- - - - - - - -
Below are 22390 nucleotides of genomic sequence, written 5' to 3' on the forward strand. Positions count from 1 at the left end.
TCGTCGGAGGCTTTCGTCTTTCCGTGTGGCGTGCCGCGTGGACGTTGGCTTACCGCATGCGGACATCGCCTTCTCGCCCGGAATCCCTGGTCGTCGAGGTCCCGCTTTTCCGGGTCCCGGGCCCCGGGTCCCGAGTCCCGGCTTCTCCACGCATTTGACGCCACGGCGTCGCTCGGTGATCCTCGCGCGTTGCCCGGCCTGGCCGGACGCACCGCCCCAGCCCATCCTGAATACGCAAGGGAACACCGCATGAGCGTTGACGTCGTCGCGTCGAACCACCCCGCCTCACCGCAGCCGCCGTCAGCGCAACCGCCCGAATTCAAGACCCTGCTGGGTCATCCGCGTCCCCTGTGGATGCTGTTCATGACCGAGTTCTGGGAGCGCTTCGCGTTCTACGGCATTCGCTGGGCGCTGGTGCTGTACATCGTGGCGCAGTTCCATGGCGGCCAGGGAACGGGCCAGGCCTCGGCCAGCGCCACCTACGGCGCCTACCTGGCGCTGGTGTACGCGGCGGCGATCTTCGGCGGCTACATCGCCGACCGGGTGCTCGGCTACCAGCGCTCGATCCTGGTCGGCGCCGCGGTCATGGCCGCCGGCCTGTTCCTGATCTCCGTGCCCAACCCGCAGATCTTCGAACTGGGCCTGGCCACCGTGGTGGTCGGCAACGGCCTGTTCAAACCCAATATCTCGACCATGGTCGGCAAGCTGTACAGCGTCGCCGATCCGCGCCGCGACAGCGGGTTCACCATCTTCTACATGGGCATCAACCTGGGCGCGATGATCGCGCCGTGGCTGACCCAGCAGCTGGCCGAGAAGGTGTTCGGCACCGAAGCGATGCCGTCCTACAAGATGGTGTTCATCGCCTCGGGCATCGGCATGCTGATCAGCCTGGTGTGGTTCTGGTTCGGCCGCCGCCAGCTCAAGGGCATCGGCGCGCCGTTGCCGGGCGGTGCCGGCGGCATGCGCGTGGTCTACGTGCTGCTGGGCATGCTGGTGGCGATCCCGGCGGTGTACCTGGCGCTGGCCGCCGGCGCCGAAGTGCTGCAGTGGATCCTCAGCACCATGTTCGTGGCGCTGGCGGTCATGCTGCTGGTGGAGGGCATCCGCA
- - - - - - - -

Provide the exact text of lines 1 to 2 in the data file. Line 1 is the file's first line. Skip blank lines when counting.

Below are 22390 nucleotides of genomic sequence, written 5' to 3' on the forward strand. Positions count from 1 at the left end.
TCGTCGGAGGCTTTCGTCTTTCCGTGTGGCGTGCCGCGTGGACGTTGGCTTACCGCATGCGGACATCGCCTTCTCGCCCGGAATCCCTGGTCGTCGAGGTCCCGCTTTTCCGGGTCCCGGGCCCCGGGTCCCGAGTCCCGGCTTCTCCACGCATTTGACGCCACGGCGTCGCTCGGTGATCCTCGCGCGTTGCCCGGCCTGGCCGGACGCACCGCCCCAGCCCATCCTGAATACGCAAGGGAACACCGCATGAGCGTTGACGTCGTCGCGTCGAACCACCCCGCCTCACCGCAGCCGCCGTCAGCGCAACCGCCCGAATTCAAGACCCTGCTGGGTCATCCGCGTCCCCTGTGGATGCTGTTCATGACCGAGTTCTGGGAGCGCTTCGCGTTCTACGGCATTCGCTGGGCGCTGGTGCTGTACATCGTGGCGCAGTTCCATGGCGGCCAGGGAACGGGCCAGGCCTCGGCCAGCGCCACCTACGGCGCCTACCTGGCGCTGGTGTACGCGGCGGCGATCTTCGGCGGCTACATCGCCGACCGGGTGCTCGGCTACCAGCGCTCGATCCTGGTCGGCGCCGCGGTCATGGCCGCCGGCCTGTTCCTGATCTCCGTGCCCAACCCGCAGATCTTCGAACTGGGCCTGGCCACCGTGGTGGTCGGCAACGGCCTGTTCAAACCCAATATCTCGACCATGGTCGGCAAGCTGTACAGCGTCGCCGATCCGCGCCGCGACAGCGGGTTCACCATCTTCTACATGGGCATCAACCTGGGCGCGATGATCGCGCCGTGGCTGACCCAGCAGCTGGCCGAGAAGGTGTTCGGCACCGAAGCGATGCCGTCCTACAAGATGGTGTTCATCGCCTCGGGCATCGGCATGCTGATCAGCCTGGTGTGGTTCTGGTTCGGCCGCCGCCAGCTCAAGGGCATCGGCGCGCCGTTGCCGGGCGGTGCCGGCGGCATGCGCGTGGTCTACGTGCTGCTGGGCATGCTGGTGGCGATCCCGGCGGTGTACCTGGCGCTGGCCGCCGGCGCCGAAGTGCTGCAGTGGATCCTCAGCACCATGTTCGTGGCGCTGGCGGTCATGCTGCTGGTGGAGGGCATCCGCA